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Equip Expo education session recap: Finding the right fit for your culture

November 2, 2022 -  By

If it’s possible to judge the importance of an industry topic based on how many people are willing to attend a panel on the subject, then count culture in the workplace at the top of the importance list. Because at Equip Expo 2022, the “Your Company, Your Culture” panel welcomed a packed room to listen to the panel discussions.

Equip Expo attendees packed the house for the “Your Company, Your Culture” panel, moderated by LM Editor-in- Chief, Seth Jones. (Photo: LM Staff)

Equip Expo attendees packed the house for the “Your Company, Your Culture” panel, moderated by LM Editor-in-Chief, Seth Jones. (Photo: LM Staff)

Panelists included Larry Ryan, founder and president of Ryan Lawn & Tree; Ken Thomas, COO of The Greenery and principal at Envisor Consulting; Donna Vignocchi, president of ILT Vignocchi Landscape and Brian Brueggemann, operations consultant with Bruce Wilson & Co.

Thomas told the room that on a scale of 1 to 10, with 10 being of the utmost importance, culture should rate at a 10 at everyone’s company.

“People want to work at a company they believe in, they trust and they feel like has the same beliefs that they have,” Thomas said. “Culture is driven by the values of the owner or the leadership team. We work very hard to reestablish the next-gen values based on what people really believe, especially the younger people coming up.”

Take the high road

Vignocchi Landscape has been in business in Northwest Chicago for 53 years. Vignocchi said her company’s culture came from her father, who founded the company.

“One of his favorite things to tell you when you start is, ‘we always take the high road because there’s less traffic,’” she said. “We always treat people with respect. We always try to develop our people. It’s important to know everybody. If you’re senior management, it’s important to know everybody’s name. It’s important to shake someone’s hand and look them in the eye.”

Brueggemann advised the room that there is no “silver bullet” to establishing a great culture.

“It’s not one thing that you do. There’s a quote I read, it said, ‘anything of value in your life is built on trust,’” Brueggemann said. “Your culture is built on trust because it’s valuable. Connect to your staff because that is what builds a great culture where someone down the street might offer 25 cents more (per hour), but they don’t want to leave this place because these guys are like family.”

Ryan told the room that he believes many people look down on the hard-working people in the field in the industry. It is his mission, he said, to elevate those people to feel like they’re heroes.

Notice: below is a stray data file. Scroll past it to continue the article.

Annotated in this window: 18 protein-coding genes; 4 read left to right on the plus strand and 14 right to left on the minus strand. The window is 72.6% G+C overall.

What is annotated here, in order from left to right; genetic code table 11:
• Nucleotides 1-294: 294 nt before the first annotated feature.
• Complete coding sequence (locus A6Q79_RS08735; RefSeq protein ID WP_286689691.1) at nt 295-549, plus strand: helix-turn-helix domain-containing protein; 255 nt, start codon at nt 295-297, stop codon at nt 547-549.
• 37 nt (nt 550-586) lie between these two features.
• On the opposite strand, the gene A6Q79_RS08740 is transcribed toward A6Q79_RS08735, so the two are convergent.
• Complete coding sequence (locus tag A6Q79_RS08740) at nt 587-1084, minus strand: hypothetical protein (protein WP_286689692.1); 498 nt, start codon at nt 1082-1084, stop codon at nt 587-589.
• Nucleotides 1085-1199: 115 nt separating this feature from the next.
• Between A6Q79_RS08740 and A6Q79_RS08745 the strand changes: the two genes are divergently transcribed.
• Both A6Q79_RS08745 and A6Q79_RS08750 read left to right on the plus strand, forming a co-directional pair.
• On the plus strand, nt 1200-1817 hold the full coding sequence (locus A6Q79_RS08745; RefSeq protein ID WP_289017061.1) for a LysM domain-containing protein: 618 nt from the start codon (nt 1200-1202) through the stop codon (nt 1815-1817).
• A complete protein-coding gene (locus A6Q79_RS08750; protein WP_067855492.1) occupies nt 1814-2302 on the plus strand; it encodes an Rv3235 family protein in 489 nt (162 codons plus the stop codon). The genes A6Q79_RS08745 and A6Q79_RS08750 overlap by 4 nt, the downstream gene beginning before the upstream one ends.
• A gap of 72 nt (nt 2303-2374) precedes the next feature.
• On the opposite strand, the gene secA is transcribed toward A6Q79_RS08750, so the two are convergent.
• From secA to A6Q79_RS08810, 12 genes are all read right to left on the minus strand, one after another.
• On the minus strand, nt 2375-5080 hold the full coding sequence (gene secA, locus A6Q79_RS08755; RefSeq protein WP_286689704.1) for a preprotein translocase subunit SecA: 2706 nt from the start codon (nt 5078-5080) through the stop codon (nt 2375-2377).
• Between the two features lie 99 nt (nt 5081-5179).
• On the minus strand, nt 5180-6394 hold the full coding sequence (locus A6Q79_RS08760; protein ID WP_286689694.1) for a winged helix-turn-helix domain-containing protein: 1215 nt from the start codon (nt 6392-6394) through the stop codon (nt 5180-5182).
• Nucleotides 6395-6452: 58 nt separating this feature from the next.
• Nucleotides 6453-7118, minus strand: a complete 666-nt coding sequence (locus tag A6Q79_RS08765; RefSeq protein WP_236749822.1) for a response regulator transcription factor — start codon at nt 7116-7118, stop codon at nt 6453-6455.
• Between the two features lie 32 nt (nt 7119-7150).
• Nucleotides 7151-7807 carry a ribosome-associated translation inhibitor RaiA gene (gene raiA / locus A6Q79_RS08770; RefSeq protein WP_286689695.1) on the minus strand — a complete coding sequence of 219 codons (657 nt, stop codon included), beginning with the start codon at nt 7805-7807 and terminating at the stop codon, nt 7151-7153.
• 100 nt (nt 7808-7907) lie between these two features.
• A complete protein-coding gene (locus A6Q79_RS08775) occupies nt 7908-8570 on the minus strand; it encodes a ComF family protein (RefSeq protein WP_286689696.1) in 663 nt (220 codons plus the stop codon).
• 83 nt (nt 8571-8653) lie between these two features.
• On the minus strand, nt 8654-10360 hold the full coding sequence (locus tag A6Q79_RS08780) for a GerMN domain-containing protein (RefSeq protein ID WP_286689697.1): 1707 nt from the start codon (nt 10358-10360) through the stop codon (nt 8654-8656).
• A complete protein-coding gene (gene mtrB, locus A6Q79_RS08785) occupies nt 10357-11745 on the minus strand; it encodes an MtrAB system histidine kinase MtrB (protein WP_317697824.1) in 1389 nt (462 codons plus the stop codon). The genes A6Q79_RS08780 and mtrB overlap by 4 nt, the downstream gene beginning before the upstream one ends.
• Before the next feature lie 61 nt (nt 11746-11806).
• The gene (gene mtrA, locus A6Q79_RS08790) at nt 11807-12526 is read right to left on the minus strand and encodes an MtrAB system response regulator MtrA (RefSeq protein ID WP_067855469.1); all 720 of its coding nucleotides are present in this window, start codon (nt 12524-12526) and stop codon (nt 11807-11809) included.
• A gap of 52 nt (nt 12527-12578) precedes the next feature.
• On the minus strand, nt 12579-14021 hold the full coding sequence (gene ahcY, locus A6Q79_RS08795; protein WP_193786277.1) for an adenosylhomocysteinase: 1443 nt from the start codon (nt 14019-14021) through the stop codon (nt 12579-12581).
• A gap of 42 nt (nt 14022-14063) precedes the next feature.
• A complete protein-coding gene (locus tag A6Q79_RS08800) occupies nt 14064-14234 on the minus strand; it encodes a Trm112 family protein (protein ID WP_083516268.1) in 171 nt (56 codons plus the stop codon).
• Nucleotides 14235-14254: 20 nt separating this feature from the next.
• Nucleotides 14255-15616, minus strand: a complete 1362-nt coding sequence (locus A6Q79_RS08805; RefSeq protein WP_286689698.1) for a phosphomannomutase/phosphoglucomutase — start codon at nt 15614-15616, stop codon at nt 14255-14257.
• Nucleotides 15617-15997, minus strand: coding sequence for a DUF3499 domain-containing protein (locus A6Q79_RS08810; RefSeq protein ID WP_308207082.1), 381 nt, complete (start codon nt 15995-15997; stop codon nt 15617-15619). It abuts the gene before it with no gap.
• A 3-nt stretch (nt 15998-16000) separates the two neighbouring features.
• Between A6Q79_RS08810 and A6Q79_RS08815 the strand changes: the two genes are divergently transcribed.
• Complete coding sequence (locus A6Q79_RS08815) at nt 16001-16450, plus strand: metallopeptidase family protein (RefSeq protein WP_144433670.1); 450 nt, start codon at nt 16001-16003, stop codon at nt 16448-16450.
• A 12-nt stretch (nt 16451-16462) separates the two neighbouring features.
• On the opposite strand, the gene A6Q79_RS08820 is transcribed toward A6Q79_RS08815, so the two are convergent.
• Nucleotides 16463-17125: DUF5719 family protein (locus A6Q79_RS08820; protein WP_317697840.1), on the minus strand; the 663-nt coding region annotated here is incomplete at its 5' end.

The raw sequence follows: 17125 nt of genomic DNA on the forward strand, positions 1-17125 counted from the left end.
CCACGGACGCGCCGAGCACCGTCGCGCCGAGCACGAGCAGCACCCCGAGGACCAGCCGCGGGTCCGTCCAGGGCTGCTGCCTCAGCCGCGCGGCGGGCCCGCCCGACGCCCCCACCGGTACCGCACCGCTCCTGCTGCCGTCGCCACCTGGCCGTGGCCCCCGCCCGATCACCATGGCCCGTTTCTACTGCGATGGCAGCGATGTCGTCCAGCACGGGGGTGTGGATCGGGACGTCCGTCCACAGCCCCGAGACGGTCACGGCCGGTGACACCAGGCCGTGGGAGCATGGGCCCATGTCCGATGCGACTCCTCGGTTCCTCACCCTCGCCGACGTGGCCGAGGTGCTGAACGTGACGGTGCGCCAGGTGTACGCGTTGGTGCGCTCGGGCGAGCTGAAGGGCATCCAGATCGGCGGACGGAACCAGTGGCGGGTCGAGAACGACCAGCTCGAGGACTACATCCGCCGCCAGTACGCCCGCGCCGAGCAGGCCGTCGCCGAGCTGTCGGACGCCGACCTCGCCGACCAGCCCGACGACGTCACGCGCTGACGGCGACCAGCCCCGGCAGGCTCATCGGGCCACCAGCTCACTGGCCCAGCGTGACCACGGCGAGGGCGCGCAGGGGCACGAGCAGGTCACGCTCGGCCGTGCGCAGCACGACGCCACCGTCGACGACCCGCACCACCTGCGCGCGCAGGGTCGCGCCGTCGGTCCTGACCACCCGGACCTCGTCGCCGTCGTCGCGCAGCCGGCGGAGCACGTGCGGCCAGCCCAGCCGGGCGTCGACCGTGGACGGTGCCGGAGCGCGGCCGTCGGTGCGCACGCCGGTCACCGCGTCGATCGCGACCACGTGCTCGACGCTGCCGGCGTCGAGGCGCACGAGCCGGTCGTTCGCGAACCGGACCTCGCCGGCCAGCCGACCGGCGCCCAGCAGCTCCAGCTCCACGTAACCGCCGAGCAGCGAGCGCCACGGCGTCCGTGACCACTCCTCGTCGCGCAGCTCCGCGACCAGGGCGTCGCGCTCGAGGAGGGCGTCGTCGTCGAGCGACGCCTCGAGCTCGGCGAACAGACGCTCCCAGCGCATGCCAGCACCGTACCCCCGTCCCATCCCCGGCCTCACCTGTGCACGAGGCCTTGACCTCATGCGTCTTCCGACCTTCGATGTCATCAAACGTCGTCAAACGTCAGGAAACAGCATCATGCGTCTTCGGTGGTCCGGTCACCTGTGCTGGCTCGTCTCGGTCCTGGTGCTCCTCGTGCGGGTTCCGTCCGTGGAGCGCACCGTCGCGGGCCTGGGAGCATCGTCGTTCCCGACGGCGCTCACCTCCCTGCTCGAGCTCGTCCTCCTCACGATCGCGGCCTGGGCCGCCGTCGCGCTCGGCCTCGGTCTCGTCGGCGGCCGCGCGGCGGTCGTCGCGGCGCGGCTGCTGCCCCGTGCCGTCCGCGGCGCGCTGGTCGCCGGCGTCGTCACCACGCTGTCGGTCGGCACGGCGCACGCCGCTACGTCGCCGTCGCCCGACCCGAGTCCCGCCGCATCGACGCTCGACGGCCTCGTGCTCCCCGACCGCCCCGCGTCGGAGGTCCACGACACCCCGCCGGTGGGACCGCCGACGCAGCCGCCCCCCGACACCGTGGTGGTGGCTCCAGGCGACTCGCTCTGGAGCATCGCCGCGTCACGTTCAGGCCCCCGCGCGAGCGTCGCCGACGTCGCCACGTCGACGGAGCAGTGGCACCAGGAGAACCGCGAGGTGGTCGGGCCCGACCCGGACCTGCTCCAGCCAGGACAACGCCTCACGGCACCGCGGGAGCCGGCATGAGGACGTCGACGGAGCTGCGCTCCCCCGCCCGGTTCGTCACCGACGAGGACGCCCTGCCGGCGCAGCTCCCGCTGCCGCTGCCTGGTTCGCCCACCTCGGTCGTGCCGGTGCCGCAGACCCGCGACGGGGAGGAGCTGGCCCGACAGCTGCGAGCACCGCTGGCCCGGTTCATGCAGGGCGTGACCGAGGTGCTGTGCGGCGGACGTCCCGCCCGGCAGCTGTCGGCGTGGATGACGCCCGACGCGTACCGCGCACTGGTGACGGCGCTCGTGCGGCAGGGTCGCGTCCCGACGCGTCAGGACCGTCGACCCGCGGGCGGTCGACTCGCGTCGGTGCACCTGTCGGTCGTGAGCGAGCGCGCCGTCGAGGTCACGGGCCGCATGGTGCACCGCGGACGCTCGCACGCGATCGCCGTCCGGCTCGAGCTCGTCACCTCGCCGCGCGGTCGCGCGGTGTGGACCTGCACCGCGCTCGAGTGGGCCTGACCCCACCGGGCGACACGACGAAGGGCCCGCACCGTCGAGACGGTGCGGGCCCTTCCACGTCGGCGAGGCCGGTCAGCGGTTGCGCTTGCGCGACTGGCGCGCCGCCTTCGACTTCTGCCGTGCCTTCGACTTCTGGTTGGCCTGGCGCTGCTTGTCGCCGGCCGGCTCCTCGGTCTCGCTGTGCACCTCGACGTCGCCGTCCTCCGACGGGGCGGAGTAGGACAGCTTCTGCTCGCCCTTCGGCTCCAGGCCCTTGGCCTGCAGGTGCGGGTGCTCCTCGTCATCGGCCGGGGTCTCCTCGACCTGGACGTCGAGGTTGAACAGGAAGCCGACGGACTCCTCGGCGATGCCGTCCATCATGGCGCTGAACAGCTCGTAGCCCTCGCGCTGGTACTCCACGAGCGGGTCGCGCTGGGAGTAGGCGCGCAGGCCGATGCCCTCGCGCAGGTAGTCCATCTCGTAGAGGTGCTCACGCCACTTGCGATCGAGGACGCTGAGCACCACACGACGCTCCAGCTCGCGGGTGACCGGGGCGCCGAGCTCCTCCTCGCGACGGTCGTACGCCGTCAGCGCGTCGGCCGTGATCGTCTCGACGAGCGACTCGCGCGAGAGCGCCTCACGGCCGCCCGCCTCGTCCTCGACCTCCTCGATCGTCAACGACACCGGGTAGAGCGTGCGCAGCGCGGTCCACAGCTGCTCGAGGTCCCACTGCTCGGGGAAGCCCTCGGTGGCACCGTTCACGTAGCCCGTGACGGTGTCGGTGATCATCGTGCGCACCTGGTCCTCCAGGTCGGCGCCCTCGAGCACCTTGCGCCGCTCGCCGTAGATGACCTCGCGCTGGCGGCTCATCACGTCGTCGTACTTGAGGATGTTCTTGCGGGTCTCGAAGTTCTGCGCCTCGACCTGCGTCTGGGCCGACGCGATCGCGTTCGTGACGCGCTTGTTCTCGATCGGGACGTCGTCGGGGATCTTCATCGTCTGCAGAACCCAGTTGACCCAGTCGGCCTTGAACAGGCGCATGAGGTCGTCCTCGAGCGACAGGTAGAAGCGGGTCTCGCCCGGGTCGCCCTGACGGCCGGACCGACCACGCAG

“My commitment for the rest of my life is to see that blue-collar worker elevated, to see our industry really treat people like they’re special,” he said. “I think we’re just starting to see that in our industry. Where we miss it in the industry is we don’t focus on growing people.”

What to look out for

More than half of the hour-long panel was dedicated to questions from the room. The first question to get the conversation going was, “is there an indicator to look for in the interview process that someone might not be a good fit for our positive culture?”

Ryan took that microphone and offered advice that got many in the room to nod in agreement.

“You can’t change somebody. If you need a smiler, then you have to hire a smiler,” Ryan said. “We’ll have (potential new hires) come and just ride along with us for a few hours and see if they would like us. There are a lot of questions you can’t ask, like ‘how old are you?’ and ‘what do you do for childcare?’ It’s amazing; when they ride along with you, they’ll tell you things you didn’t even ask. ‘Oh, you’re on your fourth wife? Wow!’ You have to cast a wide net, but you have to filter out the people that don’t fit your culture.”

Seth Jones

About the Author:

Seth Jones, a graduate of Kansas University’s William Allen White School of Journalism and Mass Communications, was voted best columnist in the industry in 2014 and 2018 by the Turf & Ornamental Communicators Association. Seth has more than 19 years of experience in the golf and turf industries and has traveled the world seeking great stories. He is editor-in-chief of Landscape Management, Golfdom and Athletic Turf magazines. Jones can be reached at sjones@northcoastmedia.net.

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